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Publication numberUS5220545 A
Publication typeGrant
Application numberUS 07/738,225
Publication dateJun 15, 1993
Filing dateJul 30, 1991
Priority dateJul 30, 1990
Fee statusLapsed
Also published asDE69113357D1, DE69113357T2, EP0469553A1, EP0469553B1
Publication number07738225, 738225, US 5220545 A, US 5220545A, US-A-5220545, US5220545 A, US5220545A
InventorsYasuharu Tomimitsu
Original AssigneeNec Corporation
Export CitationBiBTeX, EndNote, RefMan
External Links: USPTO, USPTO Assignment, Espacenet
Disk controller including format control unit instructing directly jump back operation
US 5220545 A
Abstract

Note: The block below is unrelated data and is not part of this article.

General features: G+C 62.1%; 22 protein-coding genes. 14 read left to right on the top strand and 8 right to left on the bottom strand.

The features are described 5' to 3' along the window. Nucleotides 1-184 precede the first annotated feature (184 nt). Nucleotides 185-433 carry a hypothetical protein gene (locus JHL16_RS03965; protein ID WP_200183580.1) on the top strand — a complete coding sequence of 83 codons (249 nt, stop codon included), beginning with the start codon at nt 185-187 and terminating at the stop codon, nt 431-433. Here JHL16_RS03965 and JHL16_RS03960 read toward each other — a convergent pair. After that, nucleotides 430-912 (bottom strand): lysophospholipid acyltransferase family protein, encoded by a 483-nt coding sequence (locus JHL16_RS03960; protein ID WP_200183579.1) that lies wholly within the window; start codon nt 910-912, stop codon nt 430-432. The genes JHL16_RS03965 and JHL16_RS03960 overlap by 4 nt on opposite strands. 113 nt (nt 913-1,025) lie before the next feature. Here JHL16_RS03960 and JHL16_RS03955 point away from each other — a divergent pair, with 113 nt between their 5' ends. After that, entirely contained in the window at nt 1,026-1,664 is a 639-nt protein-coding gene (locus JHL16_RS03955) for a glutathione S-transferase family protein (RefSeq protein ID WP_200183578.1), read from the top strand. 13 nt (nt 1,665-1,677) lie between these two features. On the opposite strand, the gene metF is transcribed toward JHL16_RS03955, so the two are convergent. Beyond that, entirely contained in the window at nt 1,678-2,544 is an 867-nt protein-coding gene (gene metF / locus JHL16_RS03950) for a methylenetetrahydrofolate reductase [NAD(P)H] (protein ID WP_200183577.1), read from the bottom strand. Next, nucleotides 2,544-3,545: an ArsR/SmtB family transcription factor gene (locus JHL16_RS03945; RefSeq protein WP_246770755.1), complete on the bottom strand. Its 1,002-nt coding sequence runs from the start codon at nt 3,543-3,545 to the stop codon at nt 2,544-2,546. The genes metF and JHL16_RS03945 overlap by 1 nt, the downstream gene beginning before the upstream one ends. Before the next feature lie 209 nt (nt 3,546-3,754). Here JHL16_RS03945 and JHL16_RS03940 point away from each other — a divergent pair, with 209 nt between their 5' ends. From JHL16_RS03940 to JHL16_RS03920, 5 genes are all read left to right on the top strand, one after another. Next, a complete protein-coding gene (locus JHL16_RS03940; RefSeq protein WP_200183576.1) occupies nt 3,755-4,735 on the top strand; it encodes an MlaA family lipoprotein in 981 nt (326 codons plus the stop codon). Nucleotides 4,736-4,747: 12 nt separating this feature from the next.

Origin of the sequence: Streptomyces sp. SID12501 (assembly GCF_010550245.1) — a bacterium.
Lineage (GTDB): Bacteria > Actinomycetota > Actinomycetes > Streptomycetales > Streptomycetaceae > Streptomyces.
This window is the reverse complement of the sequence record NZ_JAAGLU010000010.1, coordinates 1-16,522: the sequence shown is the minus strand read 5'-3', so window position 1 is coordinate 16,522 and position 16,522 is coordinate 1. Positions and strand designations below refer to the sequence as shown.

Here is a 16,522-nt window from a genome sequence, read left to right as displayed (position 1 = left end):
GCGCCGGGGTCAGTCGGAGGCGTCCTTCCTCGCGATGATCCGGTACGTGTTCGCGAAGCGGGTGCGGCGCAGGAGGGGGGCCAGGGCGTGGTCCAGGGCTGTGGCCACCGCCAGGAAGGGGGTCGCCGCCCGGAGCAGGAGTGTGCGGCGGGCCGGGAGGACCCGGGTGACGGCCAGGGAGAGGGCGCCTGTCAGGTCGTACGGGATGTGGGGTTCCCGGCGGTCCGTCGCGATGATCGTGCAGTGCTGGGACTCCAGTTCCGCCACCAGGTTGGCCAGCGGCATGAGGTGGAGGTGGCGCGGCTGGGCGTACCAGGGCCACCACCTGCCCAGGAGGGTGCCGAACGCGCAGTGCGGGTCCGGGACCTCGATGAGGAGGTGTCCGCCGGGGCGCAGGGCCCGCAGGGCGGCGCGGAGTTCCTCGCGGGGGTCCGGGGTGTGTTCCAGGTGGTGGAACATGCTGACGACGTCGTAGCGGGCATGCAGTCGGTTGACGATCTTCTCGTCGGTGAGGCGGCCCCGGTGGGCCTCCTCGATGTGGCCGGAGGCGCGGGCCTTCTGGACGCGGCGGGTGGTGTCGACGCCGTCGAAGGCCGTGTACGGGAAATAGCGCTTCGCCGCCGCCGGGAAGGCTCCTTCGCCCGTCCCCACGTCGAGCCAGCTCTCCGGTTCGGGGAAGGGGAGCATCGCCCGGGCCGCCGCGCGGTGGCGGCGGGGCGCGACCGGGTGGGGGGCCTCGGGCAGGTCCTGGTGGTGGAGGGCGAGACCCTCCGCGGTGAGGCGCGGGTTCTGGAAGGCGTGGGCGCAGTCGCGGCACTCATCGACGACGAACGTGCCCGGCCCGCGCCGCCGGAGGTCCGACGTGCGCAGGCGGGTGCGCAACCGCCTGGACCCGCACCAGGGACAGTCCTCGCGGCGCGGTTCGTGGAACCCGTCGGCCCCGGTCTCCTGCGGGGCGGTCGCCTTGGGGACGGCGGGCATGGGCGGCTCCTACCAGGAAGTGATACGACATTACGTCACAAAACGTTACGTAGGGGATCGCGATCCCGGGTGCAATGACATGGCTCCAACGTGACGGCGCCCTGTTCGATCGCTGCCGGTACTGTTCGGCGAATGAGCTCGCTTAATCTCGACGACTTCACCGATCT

A disk controller for a disk having spirally formed tracks comprises a buffer memory for temporarily storing write data to be recorded on said disk and read data derived from said disk. A first register temporarily stores current sector information representative of a sector currently accessible, the current sector information being changed in accordance with rotation of said disk. A second register temporarily stores target sector information representative of a sector from which a data read/write operation starts. A comparator compares the current sector information with said target sector information to produce a comparison output signal taking an active level when the current sector information coincides with the target sector information. A memory control unit produces a ready signal taking an active level when the write data is stored in the buffer memory or when the buffer memory has a vacancy for accepting the read data. A sequence controller is responsive to the comparison output signal and the ready signal to generate a jump back signal when the ready signal is at an inactive level at a time when the comparison output signal takes the active level. The sequence controller further generates, after the comparison signal takes the active level, the jump back signal when the ready signal is at the inactive level at a time when the current sector information changes.